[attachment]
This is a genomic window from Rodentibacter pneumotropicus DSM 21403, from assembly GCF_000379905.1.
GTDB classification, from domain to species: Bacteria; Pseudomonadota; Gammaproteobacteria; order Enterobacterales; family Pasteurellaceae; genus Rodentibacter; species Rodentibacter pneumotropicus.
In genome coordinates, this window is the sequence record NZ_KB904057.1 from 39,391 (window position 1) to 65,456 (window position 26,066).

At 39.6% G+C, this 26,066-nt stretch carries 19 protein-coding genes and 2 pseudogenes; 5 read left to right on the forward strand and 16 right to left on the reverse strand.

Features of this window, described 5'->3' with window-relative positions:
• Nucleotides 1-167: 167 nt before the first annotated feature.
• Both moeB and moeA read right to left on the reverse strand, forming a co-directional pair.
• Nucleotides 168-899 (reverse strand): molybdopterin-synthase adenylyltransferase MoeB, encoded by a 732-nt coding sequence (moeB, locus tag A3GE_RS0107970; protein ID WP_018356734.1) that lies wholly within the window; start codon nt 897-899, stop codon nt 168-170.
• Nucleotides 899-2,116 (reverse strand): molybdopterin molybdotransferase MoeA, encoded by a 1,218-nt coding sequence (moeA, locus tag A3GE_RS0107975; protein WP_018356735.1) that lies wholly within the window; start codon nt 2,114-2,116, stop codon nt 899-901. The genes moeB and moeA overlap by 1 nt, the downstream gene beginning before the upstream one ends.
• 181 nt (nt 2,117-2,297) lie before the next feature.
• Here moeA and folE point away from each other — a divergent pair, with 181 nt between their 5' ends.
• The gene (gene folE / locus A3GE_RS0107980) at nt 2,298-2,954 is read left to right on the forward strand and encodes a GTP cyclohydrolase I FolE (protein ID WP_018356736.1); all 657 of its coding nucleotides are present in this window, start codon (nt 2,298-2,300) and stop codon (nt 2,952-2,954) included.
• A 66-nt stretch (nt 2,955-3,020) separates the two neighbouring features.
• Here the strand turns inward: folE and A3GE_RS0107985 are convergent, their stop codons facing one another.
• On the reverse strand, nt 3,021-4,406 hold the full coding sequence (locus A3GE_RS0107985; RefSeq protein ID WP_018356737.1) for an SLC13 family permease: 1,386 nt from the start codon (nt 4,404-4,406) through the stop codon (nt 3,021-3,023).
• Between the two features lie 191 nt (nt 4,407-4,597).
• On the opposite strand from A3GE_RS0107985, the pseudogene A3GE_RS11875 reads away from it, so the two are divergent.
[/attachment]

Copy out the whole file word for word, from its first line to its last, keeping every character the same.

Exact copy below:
This is a genomic window from Rodentibacter pneumotropicus DSM 21403, from assembly GCF_000379905.1.
GTDB classification, from domain to species: Bacteria; Pseudomonadota; Gammaproteobacteria; order Enterobacterales; family Pasteurellaceae; genus Rodentibacter; species Rodentibacter pneumotropicus.
In genome coordinates, this window is the sequence record NZ_KB904057.1 from 39,391 (window position 1) to 65,456 (window position 26,066).

At 39.6% G+C, this 26,066-nt stretch carries 19 protein-coding genes and 2 pseudogenes; 5 read left to right on the forward strand and 16 right to left on the reverse strand.

Features of this window, described 5'->3' with window-relative positions:
• Nucleotides 1-167: 167 nt before the first annotated feature.
• Both moeB and moeA read right to left on the reverse strand, forming a co-directional pair.
• Nucleotides 168-899 (reverse strand): molybdopterin-synthase adenylyltransferase MoeB, encoded by a 732-nt coding sequence (moeB, locus tag A3GE_RS0107970; protein ID WP_018356734.1) that lies wholly within the window; start codon nt 897-899, stop codon nt 168-170.
• Nucleotides 899-2,116 (reverse strand): molybdopterin molybdotransferase MoeA, encoded by a 1,218-nt coding sequence (moeA, locus tag A3GE_RS0107975; protein WP_018356735.1) that lies wholly within the window; start codon nt 2,114-2,116, stop codon nt 899-901. The genes moeB and moeA overlap by 1 nt, the downstream gene beginning before the upstream one ends.
• 181 nt (nt 2,117-2,297) lie before the next feature.
• Here moeA and folE point away from each other — a divergent pair, with 181 nt between their 5' ends.
• The gene (gene folE / locus A3GE_RS0107980) at nt 2,298-2,954 is read left to right on the forward strand and encodes a GTP cyclohydrolase I FolE (protein ID WP_018356736.1); all 657 of its coding nucleotides are present in this window, start codon (nt 2,298-2,300) and stop codon (nt 2,952-2,954) included.
• A 66-nt stretch (nt 2,955-3,020) separates the two neighbouring features.
• Here the strand turns inward: folE and A3GE_RS0107985 are convergent, their stop codons facing one another.
• On the reverse strand, nt 3,021-4,406 hold the full coding sequence (locus A3GE_RS0107985; RefSeq protein ID WP_018356737.1) for an SLC13 family permease: 1,386 nt from the start codon (nt 4,404-4,406) through the stop codon (nt 3,021-3,023).
• Between the two features lie 191 nt (nt 4,407-4,597).
• On the opposite strand from A3GE_RS0107985, the pseudogene A3GE_RS11875 reads away from it, so the two are divergent.